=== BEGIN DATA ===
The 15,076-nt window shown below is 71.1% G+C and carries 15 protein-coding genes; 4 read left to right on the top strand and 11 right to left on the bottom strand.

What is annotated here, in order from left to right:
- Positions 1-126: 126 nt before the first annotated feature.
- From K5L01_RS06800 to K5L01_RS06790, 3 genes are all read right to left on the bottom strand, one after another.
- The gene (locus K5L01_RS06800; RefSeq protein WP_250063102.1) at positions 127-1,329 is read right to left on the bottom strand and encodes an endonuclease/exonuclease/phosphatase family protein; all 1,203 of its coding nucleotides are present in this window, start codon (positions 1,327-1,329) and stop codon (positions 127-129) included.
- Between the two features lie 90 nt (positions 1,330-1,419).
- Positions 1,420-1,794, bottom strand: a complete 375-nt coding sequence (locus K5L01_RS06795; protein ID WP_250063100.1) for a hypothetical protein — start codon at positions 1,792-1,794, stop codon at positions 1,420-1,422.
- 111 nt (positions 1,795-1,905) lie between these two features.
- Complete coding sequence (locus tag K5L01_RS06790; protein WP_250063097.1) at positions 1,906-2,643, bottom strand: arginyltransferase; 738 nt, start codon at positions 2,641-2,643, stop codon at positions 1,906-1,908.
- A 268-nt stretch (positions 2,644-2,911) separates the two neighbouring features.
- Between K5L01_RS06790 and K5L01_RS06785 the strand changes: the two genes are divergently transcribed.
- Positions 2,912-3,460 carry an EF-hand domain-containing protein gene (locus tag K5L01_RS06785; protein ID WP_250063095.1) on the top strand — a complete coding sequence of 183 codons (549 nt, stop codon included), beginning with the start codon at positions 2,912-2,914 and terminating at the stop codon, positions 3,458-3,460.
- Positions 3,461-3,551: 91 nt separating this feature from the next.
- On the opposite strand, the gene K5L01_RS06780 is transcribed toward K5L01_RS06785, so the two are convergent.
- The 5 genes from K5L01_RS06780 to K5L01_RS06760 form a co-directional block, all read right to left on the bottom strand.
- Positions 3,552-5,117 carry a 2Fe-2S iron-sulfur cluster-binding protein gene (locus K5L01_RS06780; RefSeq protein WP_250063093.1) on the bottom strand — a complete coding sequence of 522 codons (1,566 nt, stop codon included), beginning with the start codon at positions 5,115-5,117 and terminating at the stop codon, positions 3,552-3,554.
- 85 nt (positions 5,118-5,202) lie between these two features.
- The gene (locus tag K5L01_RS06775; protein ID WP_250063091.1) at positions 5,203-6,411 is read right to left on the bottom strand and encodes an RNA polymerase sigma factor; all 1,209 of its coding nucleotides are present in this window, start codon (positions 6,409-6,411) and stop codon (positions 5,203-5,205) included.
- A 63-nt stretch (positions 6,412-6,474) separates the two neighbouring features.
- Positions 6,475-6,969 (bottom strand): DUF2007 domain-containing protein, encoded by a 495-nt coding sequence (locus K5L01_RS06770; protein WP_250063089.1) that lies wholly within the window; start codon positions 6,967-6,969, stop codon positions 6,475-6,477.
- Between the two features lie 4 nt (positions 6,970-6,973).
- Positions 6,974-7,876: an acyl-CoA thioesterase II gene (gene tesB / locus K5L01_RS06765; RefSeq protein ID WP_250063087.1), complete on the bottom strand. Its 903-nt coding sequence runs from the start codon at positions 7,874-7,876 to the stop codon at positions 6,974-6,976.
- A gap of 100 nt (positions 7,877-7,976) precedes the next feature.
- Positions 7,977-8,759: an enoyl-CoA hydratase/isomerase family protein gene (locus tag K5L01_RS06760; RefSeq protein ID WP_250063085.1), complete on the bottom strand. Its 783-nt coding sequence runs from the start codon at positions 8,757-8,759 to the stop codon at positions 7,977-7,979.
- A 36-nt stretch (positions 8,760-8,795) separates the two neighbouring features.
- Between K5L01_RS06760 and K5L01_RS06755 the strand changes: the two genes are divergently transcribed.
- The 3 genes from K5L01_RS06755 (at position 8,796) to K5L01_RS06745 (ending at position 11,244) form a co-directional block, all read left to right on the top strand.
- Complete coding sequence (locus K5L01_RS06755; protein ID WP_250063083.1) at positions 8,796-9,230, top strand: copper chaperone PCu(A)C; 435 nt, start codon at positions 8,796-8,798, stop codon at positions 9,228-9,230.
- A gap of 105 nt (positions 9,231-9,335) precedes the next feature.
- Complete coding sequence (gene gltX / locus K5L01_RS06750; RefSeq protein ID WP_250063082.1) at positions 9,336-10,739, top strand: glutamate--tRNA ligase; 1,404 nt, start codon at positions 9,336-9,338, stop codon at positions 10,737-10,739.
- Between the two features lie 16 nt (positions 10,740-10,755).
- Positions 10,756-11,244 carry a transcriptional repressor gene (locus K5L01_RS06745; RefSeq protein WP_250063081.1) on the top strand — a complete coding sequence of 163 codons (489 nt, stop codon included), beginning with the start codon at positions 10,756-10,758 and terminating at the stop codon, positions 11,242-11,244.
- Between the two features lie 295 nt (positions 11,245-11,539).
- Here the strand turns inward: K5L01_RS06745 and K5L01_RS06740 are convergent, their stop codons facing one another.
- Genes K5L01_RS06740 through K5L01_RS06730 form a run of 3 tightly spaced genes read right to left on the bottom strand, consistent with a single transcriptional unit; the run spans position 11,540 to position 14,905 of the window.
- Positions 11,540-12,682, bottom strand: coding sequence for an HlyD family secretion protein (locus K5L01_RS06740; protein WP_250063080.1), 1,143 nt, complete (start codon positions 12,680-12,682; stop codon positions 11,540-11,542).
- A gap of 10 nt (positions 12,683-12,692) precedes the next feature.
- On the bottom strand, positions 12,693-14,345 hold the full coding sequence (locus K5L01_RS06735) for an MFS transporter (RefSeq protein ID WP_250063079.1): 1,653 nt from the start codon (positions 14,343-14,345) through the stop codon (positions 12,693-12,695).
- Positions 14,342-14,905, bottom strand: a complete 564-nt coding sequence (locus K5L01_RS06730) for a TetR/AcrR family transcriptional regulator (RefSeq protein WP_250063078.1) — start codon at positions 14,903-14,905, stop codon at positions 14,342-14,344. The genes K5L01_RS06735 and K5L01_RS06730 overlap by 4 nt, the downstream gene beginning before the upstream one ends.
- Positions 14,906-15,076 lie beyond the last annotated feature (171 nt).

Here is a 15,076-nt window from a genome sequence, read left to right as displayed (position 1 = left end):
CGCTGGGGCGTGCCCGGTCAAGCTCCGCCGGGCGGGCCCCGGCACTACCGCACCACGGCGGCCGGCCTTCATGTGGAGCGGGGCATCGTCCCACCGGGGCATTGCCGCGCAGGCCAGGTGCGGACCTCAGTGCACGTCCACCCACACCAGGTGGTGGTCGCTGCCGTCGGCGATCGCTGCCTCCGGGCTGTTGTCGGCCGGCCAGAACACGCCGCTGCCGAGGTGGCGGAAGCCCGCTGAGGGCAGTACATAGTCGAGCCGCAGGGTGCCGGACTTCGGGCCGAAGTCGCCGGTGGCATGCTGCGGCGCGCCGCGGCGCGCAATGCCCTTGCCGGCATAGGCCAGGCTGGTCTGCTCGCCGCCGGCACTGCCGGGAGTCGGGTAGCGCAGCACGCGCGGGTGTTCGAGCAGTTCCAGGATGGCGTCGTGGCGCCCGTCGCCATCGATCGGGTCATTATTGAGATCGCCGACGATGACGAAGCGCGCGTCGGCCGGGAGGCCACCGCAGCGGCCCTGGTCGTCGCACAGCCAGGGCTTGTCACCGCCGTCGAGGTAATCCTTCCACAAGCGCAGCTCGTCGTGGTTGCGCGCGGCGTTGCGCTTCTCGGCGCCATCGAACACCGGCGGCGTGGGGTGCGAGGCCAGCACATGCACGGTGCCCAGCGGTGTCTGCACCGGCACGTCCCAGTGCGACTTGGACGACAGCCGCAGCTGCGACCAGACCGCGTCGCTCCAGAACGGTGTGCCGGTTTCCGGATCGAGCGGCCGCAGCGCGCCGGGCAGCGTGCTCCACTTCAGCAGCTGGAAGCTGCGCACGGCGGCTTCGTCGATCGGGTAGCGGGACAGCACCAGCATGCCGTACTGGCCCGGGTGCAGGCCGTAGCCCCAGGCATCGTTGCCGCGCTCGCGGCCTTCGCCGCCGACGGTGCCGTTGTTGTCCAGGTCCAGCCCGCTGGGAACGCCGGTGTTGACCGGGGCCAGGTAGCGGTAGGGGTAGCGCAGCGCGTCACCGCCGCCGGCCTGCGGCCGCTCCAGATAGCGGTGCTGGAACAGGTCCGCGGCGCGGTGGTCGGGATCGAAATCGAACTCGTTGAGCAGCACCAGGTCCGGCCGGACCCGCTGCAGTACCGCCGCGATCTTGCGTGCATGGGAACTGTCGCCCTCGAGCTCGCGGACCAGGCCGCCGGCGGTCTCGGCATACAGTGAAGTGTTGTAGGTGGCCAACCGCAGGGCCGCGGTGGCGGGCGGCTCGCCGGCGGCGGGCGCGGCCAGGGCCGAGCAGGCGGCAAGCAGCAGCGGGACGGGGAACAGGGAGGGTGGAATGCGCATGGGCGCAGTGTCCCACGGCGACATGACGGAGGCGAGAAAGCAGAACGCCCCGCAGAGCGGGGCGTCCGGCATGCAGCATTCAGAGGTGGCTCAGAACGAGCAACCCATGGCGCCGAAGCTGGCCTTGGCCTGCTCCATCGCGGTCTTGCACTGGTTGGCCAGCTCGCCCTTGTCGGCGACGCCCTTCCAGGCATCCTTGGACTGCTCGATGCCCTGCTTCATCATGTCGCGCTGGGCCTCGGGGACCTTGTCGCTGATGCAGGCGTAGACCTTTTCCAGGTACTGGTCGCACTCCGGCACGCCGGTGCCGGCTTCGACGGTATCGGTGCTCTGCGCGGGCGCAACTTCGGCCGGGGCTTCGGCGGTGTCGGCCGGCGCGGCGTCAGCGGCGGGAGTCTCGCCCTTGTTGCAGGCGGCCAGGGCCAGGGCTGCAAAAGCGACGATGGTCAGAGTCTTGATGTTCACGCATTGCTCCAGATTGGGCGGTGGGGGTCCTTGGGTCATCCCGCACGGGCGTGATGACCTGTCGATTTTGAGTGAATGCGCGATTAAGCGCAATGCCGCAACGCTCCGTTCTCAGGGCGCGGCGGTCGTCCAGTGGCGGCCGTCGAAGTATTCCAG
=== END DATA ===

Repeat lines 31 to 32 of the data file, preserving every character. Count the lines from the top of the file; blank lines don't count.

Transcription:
- Between the two features lie 16 nt (positions 10,740-10,755).
- Positions 10,756-11,244 carry a transcriptional repressor gene (locus K5L01_RS06745; RefSeq protein WP_250063081.1) on the top strand — a complete coding sequence of 163 codons (489 nt, stop codon included), beginning with the start codon at positions 10,756-10,758 and terminating at the stop codon, positions 11,242-11,244.